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Half of hoarded dogs transported for rescue
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The Golden Belt Humane Society’s Animal Rescue Operation is more than halfway home.
An attempt to rescue many of the 50 hoarded dogs and puppies received a boost when 25 dogs were transported Wednesday to Unleashed Pets Rescue Adoption in Mission, Kan. Half of the animals were puppies under 1-year-old and the others were older dogs.
“There are days like this when people who really love dogs come to the rescue,” said Seth Orebaugh, Golden Belt Humane Society director. “It was pretty exciting today. It’s gone better than I expected today.”
The dogs which leave the Golden Belt Humane Society are properly vaccinated for parovirus, distemper and bordetella by Chris Klima. The vaccinations are paid through Golden Belt’s general fund.
“Having the dogs properly vaccinated before they leave is an industry standard,” Orebaugh said. “We’ve done these type of successful rescue operations with Unleashed Pets Rescus Adoption before. We could not do this without our volunteers.”
Volunteer Chris Klima stopped in Hays to drop off two Labradors before departing to Mission.
Kristen Saluto of Unleashed Pets Rescue Adoption said 25 dogs were a large number to be accepted from one location. She said the Mission shelter has capacity for 120 dogs on site with foster homes available for 100 more dogs. The shelter will spay and neuter the dogs.
“Once we get the dogs in, we’ll evaluate them for health and see whether they are adoptable pets,” Saluto said. “Smaller dogs tend to move faster, but we have the ability to ‘hold them’ as long as we need to. It’s life or death for these animals and we choose to give them a life.”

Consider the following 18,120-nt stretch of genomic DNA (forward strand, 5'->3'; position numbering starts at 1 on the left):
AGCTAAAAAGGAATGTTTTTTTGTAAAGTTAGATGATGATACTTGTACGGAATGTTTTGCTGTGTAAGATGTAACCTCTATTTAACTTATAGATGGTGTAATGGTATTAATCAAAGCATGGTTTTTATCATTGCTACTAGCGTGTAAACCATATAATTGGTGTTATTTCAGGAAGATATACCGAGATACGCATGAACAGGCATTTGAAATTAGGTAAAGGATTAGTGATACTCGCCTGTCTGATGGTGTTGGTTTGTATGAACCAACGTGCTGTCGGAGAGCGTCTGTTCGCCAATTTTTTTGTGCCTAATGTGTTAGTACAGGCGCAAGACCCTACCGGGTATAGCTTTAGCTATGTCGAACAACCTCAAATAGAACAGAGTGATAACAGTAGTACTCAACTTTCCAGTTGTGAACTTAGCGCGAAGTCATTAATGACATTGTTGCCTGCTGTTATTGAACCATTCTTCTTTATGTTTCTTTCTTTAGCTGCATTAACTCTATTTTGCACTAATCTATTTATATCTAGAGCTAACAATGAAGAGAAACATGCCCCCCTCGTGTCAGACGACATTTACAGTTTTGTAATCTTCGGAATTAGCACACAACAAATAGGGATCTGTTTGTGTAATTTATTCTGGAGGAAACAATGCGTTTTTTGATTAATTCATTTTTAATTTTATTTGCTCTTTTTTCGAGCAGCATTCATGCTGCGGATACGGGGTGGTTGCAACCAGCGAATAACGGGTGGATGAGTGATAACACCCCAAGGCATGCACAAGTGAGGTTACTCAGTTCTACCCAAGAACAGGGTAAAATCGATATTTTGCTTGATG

The 50 dogs were rounded up at 100 Elm on the southeast side of Great Bend Tuesday. A concerned citizen notified People for the Ethical Treatment of Animals (PETA), which called the local shelter. The dogs are a collection of terriers, beagles and dachshunds, including several pregnant females.
The roundup has stretched the capacity of the Golden Belt Humane Society past its typical limit of 32 animals.
The Elm Street resident, Roberta Barlow, 48, will be asked to respond to five citations for not owning a kennel license for housing more than four dogs; and for not maintaining current rabies vaccinations for the dogs.   
Great Bend Police Lt. William Brown said City Attorney Bob Suelter will schedule a first court appearance for Barlow within two weeks. First appearances are scheduled on Mondays at municipal court at the Great Bend city offices.
Orebaugh said The Golden Belt Facebook indicated a high level of interest in the 50 dogs and puppies brought in Tuesday.
“I’ve been so busy, I’ve just taken a glance at our Facebook page, but we’re definitely happy with the response,” Orebaugh said.
Orebaugh said the fate of the remainder of dogs and puppies transported to the Golden Belt Humane Society Tuesday is uncertain. Orebaugh said the shelter is not obligated to keep the animals for three days, which is a typical time frame.  
For information about adopting the animals, call the Golden Belt Humane Society, 620-792-4297; or visit the shelter at 151 South U.S. 281.
Access the Facebook page at